iRF: You’re a La Sportiva athlete I see. How long have you been on the La Sportiva team?

Folcik: Just this year. I never had sponsors before this year.

iRF: What shoe did you wear today?

Folcik: I wore the La Sportiva Helios. That’s by far my favorite.

iRF: There were lots of reports coming off the course that there some slippery tree roots and rocks and that there was a lot of mud. How did the Helios do today?

Folcik: Awesome especially with it raining. They drain really well and are very comfortable on varied terrain. I don’t think there’s a shoe on the market that would have helped in some of the muddy sections. They performed really, really well.

iRF: As evidenced by the mud streaks down there on your legs. Tell us how the race played out today. Let’s start with the terrain. I know that the course traversed two different gorges. You went up and down each gorge twice over the course of the race. Then you spent a lot of time winding and weaving through all kinds of trails in the forest. What were some of your favorite parts of the course today?

Folcik: The gorges. The waterfalls were just massive. It was probably the most scenic course I’ve ever been on. Even if you started hurting really bad and not feeling good, you just looked around and it was really pretty.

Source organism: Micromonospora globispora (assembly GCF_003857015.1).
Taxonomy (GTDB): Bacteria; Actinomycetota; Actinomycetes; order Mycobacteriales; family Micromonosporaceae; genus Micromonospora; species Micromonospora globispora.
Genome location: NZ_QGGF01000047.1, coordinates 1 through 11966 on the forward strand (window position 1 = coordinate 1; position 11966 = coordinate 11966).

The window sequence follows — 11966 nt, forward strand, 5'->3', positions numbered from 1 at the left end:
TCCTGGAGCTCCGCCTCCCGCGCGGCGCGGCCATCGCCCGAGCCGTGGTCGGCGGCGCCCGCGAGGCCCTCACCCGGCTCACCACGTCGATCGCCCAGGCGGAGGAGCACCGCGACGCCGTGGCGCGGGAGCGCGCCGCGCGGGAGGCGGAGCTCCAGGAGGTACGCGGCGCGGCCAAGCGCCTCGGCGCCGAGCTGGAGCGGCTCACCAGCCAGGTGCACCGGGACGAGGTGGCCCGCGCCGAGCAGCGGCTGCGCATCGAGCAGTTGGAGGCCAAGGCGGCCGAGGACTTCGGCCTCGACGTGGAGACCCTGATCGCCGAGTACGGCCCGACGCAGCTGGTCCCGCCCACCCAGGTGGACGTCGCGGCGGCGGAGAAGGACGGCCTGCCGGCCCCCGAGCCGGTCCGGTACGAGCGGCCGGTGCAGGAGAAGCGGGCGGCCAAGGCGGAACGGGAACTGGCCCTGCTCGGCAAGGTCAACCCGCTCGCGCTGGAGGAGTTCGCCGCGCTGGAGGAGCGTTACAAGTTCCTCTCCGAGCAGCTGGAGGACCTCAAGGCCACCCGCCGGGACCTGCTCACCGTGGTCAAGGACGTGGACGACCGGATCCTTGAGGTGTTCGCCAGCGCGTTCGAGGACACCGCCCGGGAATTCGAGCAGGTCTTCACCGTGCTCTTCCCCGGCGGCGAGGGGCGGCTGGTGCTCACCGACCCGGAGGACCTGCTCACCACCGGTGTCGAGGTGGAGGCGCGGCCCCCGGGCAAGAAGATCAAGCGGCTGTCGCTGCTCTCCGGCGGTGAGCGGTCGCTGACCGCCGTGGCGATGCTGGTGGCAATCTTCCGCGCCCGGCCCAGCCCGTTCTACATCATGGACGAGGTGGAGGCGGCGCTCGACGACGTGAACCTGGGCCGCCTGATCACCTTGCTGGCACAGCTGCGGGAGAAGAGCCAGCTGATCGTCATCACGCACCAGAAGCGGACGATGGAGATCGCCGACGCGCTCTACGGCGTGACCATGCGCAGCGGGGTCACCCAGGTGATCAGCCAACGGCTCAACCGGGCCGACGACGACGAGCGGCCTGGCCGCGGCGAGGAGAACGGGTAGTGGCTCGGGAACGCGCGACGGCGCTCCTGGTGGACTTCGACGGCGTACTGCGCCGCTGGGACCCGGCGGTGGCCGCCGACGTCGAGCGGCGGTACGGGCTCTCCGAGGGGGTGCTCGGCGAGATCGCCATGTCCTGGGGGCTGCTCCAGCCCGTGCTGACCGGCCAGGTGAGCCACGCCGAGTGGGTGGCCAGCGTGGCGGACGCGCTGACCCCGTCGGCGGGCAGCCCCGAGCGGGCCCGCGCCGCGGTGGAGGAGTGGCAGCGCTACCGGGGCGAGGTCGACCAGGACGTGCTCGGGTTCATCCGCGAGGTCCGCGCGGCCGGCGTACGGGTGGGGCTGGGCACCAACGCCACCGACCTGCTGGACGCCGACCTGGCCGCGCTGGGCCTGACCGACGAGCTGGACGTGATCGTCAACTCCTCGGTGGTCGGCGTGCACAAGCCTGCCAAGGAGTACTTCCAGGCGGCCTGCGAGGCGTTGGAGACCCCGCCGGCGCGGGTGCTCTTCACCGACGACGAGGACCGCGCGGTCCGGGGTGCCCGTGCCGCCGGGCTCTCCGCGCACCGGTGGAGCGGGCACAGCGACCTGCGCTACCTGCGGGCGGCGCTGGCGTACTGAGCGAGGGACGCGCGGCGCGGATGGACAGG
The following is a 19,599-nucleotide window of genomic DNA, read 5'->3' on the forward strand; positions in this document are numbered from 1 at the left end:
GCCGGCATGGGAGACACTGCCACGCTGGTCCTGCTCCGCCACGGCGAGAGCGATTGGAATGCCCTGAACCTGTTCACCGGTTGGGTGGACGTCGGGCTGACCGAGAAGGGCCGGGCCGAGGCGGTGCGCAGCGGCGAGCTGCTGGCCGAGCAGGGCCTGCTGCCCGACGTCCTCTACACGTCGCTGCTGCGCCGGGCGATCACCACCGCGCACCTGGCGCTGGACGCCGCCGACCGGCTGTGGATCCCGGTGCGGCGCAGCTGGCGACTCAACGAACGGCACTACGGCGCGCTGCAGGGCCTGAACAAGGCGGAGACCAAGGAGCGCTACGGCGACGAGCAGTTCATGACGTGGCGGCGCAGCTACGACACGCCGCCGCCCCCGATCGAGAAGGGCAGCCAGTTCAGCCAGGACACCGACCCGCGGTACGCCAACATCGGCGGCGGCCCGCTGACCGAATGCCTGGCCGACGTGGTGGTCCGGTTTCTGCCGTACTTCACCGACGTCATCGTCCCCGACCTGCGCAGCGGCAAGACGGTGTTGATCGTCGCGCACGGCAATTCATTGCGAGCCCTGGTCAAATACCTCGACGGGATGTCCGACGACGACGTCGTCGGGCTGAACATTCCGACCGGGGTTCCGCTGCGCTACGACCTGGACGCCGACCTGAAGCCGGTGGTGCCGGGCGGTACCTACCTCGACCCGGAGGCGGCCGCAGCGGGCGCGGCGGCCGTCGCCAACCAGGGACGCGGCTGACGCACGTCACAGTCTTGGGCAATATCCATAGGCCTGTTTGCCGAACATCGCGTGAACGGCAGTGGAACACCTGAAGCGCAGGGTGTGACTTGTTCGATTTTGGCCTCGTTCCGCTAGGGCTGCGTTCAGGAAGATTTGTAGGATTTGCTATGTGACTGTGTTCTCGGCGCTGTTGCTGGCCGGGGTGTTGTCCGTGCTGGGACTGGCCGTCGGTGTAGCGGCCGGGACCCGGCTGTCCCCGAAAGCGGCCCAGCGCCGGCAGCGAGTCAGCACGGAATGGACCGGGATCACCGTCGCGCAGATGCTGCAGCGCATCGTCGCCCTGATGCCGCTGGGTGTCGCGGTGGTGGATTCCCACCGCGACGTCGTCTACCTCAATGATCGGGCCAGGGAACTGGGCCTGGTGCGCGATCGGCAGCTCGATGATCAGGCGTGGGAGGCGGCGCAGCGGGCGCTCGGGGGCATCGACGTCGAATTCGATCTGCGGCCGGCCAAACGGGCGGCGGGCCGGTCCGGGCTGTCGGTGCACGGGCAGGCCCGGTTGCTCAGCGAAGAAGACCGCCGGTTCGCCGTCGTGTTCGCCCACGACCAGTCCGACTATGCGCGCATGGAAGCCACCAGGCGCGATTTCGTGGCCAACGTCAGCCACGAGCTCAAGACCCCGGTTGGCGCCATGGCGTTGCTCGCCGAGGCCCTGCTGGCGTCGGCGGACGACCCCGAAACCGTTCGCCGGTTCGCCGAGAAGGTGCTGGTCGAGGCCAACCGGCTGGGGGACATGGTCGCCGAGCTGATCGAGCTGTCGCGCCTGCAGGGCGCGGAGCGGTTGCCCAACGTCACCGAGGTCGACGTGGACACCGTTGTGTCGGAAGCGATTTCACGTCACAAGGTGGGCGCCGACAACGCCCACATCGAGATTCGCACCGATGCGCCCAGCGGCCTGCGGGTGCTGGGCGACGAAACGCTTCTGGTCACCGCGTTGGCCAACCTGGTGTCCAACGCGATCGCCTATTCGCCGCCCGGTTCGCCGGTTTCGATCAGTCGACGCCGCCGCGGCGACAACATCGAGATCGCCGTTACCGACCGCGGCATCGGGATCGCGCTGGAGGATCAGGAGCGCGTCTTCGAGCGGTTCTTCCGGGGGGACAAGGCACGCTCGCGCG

iRF: There were a couple spots in the gorges where the terrain got a little severe where it was steep up or steep down and then in between the gorges it was pretty runnable. What did you find hard and what did you find your strengths were over the course of the day?

Folcik: I’ve never done a runnable 50. They are always hikers.

iRF: You pick the ones with a lot of up and a lot of down that allow you to walk.

Folcik: Yes. I thought this one would be that especially after I saw the course change. I really have to run all of this?  That was really hard for me, running the whole thing.

iRF: Was it more the mental commitment to it, or was your body rejecting…?

Folcik: My legs were not happy. They were numb the last 12 miles.

iRF: You seemed at every aid station that I saw you at to have a permagrin on your face.

Folcik: That’s my style of racing. I always smile and just have fun.

iRF: You were happy out there all day? No fake-it-till-you-make-it?

Folcik: No, no, no. And I did cry tears of joy a few times.

iRF: You had with you a really cute wire-haired dog.

Folcik: A wire-haired fox terrier.

iRF: And you also had with you a really cute man.

Folcik: My fiancé, Ryan.

iRF: That composes your family unit at home?

Folcik: It does.

iRF: Are the dog and the man both runners, too?

Folcik: They are both ultrarunners. They’re my best training partners.